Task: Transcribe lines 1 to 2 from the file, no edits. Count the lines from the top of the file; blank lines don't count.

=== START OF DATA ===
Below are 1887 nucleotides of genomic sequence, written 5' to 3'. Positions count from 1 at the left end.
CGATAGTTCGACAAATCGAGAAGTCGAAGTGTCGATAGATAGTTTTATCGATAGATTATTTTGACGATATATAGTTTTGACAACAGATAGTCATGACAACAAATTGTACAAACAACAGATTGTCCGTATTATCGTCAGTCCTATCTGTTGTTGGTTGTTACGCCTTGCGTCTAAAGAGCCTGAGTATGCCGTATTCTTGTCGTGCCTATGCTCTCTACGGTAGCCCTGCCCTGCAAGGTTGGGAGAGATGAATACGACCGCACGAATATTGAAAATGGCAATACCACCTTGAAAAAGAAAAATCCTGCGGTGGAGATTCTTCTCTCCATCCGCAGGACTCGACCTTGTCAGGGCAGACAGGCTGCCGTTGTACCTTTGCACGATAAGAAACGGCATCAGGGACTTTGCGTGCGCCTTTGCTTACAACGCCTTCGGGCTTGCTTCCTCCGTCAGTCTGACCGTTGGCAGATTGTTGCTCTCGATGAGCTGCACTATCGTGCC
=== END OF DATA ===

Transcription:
Below are 1887 nucleotides of genomic sequence, written 5' to 3'. Positions count from 1 at the left end.
CGATAGTTCGACAAATCGAGAAGTCGAAGTGTCGATAGATAGTTTTATCGATAGATTATTTTGACGATATATAGTTTTGACAACAGATAGTCATGACAACAAATTGTACAAACAACAGATTGTCCGTATTATCGTCAGTCCTATCTGTTGTTGGTTGTTACGCCTTGCGTCTAAAGAGCCTGAGTATGCCGTATTCTTGTCGTGCCTATGCTCTCTACGGTAGCCCTGCCCTGCAAGGTTGGGAGAGATGAATACGACCGCACGAATATTGAAAATGGCAATACCACCTTGAAAAAGAAAAATCCTGCGGTGGAGATTCTTCTCTCCATCCGCAGGACTCGACCTTGTCAGGGCAGACAGGCTGCCGTTGTACCTTTGCACGATAAGAAACGGCATCAGGGACTTTGCGTGCGCCTTTGCTTACAACGCCTTCGGGCTTGCTTCCTCCGTCAGTCTGACCGTTGGCAGATTGTTGCTCTCGATGAGCTGCACTATCGTGCC